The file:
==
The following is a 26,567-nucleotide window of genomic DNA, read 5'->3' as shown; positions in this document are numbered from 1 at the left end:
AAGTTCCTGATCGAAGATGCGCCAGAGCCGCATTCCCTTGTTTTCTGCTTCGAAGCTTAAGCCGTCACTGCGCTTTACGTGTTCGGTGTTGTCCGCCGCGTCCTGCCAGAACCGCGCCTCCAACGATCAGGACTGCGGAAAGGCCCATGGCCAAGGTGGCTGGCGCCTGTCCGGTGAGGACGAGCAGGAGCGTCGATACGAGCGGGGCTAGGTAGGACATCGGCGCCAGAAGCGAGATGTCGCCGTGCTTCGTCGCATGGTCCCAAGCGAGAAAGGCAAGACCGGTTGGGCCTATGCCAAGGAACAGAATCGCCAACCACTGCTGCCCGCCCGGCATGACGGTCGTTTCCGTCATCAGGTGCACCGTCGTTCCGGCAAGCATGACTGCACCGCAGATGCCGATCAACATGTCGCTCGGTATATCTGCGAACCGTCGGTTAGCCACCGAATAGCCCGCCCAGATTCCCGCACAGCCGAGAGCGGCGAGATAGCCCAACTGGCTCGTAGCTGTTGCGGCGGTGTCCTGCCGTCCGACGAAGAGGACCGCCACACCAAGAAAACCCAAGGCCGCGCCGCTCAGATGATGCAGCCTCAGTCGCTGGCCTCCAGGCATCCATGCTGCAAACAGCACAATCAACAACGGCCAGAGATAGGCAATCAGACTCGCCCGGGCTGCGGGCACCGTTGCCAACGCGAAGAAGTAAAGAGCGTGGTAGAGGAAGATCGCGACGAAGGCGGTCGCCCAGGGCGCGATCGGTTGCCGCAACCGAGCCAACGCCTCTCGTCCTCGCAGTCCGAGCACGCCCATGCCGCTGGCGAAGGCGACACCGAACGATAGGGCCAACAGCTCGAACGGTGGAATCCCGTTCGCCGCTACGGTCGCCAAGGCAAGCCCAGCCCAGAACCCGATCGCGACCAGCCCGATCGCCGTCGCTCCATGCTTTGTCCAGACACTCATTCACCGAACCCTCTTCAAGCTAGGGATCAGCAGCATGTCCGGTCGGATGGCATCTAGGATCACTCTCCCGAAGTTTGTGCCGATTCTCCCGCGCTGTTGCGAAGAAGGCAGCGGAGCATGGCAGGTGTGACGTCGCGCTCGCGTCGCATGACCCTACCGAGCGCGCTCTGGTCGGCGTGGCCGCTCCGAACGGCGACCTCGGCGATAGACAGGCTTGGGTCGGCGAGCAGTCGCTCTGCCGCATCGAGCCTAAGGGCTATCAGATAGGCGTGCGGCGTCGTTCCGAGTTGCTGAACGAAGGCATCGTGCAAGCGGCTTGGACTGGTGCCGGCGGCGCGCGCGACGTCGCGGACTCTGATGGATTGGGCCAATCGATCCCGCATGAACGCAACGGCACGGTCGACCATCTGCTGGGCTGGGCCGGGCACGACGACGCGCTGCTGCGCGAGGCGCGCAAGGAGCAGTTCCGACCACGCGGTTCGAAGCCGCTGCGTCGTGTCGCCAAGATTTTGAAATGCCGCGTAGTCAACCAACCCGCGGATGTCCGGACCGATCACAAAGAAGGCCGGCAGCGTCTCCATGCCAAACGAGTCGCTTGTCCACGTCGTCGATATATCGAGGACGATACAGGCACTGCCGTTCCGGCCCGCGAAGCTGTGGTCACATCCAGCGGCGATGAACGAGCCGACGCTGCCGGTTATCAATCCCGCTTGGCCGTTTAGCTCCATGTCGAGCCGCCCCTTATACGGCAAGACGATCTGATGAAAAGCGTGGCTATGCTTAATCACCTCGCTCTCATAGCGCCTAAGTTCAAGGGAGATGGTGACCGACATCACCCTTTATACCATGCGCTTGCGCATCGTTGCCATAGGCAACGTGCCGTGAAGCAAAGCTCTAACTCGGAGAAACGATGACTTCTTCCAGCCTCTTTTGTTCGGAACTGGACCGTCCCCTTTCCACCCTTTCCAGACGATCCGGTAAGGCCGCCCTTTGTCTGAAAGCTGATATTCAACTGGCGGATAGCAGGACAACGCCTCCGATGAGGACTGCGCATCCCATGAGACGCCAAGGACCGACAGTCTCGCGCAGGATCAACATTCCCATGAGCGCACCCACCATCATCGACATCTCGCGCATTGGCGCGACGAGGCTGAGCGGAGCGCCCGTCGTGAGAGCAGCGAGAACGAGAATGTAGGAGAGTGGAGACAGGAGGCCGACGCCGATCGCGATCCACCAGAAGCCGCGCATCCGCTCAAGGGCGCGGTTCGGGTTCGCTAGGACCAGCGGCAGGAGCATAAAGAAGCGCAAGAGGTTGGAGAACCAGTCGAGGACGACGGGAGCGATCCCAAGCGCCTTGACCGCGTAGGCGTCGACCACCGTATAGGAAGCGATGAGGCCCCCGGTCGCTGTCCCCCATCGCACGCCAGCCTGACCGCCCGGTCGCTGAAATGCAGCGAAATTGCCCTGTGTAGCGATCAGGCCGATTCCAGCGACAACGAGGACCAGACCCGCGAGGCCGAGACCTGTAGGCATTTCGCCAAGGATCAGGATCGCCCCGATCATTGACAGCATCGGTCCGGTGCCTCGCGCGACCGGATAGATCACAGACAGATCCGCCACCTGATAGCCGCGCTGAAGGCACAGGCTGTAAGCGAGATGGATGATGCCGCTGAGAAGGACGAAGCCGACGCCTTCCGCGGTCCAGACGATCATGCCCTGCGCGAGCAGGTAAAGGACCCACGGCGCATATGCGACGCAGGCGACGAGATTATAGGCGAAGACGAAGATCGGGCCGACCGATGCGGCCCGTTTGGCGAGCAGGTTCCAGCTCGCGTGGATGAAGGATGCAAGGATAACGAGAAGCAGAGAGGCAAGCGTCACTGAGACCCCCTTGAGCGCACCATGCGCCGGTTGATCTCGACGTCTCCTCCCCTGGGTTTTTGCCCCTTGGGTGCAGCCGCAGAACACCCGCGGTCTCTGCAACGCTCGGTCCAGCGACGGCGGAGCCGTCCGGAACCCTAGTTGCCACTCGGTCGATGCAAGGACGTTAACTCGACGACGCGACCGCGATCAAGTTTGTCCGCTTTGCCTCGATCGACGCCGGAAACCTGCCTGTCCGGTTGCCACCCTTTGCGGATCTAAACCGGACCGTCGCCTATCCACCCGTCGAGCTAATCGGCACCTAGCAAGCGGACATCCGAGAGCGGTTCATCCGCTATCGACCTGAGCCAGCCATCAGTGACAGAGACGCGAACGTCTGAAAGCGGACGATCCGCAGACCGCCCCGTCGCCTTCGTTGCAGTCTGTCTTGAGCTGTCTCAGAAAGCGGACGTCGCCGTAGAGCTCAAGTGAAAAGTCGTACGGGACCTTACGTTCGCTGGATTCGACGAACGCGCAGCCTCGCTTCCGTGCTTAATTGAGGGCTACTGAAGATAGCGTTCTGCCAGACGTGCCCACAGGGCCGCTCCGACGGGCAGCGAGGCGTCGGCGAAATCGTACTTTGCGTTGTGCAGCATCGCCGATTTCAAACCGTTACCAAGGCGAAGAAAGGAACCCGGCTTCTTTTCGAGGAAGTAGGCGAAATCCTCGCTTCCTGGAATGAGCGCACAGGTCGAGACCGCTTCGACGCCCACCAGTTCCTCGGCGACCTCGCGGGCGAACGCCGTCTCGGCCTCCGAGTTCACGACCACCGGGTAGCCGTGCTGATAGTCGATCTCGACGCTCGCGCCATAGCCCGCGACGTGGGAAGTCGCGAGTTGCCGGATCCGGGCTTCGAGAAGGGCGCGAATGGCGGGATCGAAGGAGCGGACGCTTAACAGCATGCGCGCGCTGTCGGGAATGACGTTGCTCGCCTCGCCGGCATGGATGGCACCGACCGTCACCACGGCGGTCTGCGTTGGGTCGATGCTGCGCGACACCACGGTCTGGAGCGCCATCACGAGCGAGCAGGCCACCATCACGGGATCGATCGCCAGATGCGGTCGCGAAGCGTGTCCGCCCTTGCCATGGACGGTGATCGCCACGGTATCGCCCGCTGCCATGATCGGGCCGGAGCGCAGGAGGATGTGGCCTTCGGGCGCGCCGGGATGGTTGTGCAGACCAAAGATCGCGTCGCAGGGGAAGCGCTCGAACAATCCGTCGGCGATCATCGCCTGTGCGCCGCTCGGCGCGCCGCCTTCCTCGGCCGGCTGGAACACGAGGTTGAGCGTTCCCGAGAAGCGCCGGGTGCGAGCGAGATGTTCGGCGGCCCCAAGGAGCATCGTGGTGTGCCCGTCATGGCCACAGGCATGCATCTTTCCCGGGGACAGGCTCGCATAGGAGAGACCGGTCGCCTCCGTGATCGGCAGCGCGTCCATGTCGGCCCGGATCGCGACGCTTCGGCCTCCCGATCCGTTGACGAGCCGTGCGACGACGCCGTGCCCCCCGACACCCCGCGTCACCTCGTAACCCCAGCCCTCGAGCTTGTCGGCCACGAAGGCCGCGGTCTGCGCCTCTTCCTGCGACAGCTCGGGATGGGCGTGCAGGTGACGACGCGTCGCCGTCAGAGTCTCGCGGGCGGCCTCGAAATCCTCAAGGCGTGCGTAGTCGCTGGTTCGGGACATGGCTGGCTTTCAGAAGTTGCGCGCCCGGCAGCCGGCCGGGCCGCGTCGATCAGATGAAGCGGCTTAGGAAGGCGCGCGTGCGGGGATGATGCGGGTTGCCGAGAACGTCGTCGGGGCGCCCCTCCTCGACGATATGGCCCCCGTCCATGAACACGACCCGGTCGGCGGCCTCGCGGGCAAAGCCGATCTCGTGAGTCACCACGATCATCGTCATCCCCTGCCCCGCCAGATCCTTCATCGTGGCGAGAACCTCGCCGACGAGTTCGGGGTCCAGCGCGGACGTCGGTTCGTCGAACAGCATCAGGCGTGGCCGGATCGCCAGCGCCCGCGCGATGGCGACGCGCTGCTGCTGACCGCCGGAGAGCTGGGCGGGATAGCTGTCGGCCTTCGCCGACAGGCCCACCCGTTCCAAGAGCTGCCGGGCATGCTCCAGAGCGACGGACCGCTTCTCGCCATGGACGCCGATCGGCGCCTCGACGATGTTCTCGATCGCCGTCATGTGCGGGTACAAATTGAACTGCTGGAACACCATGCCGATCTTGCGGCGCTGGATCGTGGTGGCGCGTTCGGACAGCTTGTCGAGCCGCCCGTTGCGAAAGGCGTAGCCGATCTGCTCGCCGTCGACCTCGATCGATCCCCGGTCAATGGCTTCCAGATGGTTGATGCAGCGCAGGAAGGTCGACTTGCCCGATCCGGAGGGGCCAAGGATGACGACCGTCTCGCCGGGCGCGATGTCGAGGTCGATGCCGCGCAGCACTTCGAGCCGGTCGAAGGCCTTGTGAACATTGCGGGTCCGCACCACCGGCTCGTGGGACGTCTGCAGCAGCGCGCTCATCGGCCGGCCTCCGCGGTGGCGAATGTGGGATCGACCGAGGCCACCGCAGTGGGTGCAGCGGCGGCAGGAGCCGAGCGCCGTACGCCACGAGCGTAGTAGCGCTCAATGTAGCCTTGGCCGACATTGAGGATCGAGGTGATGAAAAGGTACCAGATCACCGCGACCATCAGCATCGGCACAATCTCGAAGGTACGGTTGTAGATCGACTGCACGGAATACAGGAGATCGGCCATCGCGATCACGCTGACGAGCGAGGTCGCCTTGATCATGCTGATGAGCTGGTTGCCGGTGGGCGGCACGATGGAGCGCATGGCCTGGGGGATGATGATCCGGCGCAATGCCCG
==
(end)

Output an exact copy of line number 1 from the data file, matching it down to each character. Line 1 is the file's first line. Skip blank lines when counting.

The following is a 26,567-nucleotide window of genomic DNA, read 5'->3' as shown; positions in this document are numbered from 1 at the left end: